Addiction expert are warning that ballooning illicit trade in tranquillizer popularly known as “mother’s little helper” is now a significant factor behind many drug-related deaths. They say diazepam, once prescribed to anxious housewives in the1970’s and better known by its former brand name of Valium, is being used recreationally by a younger generation unaware of its potentially lethal side-effect.

Problem is becoming a major problem for health services therefore, doctors and pharmacists to be better informed about the danger of the drug.

On taking a Valium (diazepam) a person feels relaxed, and somehow happy. Unfortunately the drug depresses mental activities, for example driving skills. In some individuals, especially in children, the elderly, and people with some degree of brain damage a valium (diazepam) can cause an aggressive outburst, or general aggressiveness. On increasing the dose of valium (diazepam), drowsiness or sedation develops. Some people feel the sedative effect even a small dose of a valium (diazepam).

Effects of valium (diazepam) may last for 8 hours or longer.

Usually valium (diazepam) taken alone do not cause death, unless taken together with alcohol, phenobarbitone or other drugs.

Long term effects:

When an individual has been taking valium (diazepam) for six weeks or more, both physical and psychological dependence develops. Due to dependence, withdrawal symptoms will be experienced on abrupt cessation of using valium (diazepam).These withdrawal symptoms are anxiety, nausea, appetite disturbance, sweating, tremors, sweating, restlessness and convulsion. Because of repeated withdrawal symptoms like appetite disturbance, in an individual dependent on valium (diazepam), weight loss is common.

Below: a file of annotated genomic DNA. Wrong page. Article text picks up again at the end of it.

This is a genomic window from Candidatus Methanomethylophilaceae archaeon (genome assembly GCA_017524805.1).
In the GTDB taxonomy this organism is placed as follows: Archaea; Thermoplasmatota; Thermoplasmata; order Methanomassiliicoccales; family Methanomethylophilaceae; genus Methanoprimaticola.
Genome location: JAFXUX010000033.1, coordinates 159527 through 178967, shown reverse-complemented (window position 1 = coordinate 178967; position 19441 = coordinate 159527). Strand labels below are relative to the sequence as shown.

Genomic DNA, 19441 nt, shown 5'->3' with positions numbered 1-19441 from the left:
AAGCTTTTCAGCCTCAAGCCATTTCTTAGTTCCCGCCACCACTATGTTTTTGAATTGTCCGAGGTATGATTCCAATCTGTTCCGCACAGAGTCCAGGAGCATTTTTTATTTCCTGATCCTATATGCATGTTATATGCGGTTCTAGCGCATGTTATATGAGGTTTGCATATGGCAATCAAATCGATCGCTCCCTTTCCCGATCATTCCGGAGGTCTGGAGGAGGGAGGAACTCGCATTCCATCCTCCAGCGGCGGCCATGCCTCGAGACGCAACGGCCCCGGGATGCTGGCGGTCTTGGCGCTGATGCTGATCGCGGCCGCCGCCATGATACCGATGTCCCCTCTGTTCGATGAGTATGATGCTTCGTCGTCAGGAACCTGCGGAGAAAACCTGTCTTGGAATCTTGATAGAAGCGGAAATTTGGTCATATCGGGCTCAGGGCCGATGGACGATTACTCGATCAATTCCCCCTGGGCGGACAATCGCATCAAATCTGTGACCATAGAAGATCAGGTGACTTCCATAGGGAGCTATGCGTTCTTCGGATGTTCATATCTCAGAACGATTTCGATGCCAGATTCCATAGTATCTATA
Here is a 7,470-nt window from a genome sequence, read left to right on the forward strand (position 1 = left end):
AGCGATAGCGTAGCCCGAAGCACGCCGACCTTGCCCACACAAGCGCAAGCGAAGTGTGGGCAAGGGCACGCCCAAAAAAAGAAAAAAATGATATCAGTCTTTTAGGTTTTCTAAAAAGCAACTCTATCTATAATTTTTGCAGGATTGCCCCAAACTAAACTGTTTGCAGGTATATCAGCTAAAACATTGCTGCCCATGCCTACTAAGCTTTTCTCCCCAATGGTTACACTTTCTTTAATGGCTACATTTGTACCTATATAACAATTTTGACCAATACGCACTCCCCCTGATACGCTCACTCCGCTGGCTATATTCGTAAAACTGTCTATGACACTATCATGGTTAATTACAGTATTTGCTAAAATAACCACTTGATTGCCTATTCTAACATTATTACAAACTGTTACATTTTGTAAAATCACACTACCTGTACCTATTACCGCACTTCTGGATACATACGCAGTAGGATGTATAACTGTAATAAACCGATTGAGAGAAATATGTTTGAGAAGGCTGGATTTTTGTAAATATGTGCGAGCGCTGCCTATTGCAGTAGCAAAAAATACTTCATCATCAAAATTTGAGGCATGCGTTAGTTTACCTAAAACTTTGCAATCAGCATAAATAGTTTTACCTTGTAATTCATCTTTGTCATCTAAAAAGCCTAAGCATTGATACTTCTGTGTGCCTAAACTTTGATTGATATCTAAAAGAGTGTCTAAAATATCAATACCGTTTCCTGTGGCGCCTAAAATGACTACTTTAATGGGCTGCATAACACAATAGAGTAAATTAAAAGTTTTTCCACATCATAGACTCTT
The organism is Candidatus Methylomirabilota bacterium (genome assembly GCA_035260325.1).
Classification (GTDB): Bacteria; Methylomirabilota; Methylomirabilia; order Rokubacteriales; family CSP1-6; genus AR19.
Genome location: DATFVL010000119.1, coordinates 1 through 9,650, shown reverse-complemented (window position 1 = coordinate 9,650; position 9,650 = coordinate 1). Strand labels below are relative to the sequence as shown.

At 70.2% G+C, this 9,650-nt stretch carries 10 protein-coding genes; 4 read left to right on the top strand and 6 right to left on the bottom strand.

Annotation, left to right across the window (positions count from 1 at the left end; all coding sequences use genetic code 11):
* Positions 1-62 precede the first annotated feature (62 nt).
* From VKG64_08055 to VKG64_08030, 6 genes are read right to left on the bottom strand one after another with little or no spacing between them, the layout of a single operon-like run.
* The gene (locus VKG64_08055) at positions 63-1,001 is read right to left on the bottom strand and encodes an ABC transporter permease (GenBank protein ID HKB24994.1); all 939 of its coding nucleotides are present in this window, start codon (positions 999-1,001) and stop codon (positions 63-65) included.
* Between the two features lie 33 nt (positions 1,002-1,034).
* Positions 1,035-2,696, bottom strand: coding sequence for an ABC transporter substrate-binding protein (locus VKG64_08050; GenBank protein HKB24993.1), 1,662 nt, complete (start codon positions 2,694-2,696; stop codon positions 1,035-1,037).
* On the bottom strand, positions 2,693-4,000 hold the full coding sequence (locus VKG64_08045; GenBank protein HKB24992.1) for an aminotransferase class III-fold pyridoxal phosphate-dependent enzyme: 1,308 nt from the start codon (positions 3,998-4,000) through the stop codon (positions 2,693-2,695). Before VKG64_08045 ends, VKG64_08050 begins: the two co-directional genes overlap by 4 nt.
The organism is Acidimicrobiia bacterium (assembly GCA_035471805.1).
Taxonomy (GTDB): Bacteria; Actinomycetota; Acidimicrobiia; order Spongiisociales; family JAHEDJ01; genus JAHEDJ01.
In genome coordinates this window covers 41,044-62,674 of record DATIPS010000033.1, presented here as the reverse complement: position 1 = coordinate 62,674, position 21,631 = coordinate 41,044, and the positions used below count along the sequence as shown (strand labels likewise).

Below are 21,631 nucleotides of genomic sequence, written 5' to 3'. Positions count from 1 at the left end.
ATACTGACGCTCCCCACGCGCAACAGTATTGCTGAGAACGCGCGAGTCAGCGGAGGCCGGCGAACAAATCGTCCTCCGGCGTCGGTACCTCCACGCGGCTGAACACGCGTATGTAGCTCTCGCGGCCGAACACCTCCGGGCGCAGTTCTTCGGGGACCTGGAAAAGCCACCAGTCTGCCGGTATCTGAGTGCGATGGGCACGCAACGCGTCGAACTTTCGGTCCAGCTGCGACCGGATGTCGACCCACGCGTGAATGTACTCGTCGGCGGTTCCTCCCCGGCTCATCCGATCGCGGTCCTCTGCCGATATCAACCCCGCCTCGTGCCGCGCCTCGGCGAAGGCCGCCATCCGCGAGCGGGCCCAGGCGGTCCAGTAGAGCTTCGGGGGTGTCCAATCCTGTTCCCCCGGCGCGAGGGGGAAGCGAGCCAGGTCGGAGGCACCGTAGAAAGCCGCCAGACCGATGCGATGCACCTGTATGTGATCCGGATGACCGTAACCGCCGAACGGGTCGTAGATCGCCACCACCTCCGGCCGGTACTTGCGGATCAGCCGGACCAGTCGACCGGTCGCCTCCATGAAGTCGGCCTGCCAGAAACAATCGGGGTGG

Long term use of valium (diazepam) causes impairment of memory, dizziness and unstable gait.

Medicinal uses of valium (diazepam):


The valium (diazepam) should be avoided in patients with pre-existing central nervous system (CNS) depression or coma, respiratory depression, acute pulmonary insufficiency, myasthenia gravis, or sleep apnoea, and used with care in those with chronic pulmorary insufficiency. Valium (diazepam) should be given with care to elderly or debilitated patients who may be more prone to adverse effects. The sedative effects of the valium (diazepam) are most marked during the first few days of use; affected patients should not drive or operate machinery. The valium(diazepam) is not appropriate for the treatment of chronic psychosis or for phobic or obsessional states. Dependence characterized by a withdrawal syndrome may develop after regular use of valium (diazepam), even in therapeutic doses for short periods because of the risk of dependence, valium(diazepam) should be used with caution in patients with a history of alcohol or drug abuse.

Adverse Effects:

Drowsiness, sedation (sleeping), muscle weakness and ataxia are the most frequent adverse effects. Less frequent effects including vertigo, headache, confusion, mental depression, slurred speech or dysarthria, changes in libido, tremor, visual disturbances, urinary retention or incontinence, gastro-intestinal disturbances, changes in salivation and amnesia. Jaundice, blood disorders and hypersensitivity reactions have been reported rarely. Treatment is generally symptomatic.

Drugs interaction:

Enhanced sedation or respiratory and cardiovascular depression may occur if valium(diazepam) is given with other drugs that have Central Nervous System(CNS) depressant properties; this include alcohol, antidepressants, sedative antihistamines, antipsychotic, general anaesthetics, other hypnotics or sedative. and opiods analgesics. The sedative effect of valium (diazepam) may also be enhanced by cisapride.

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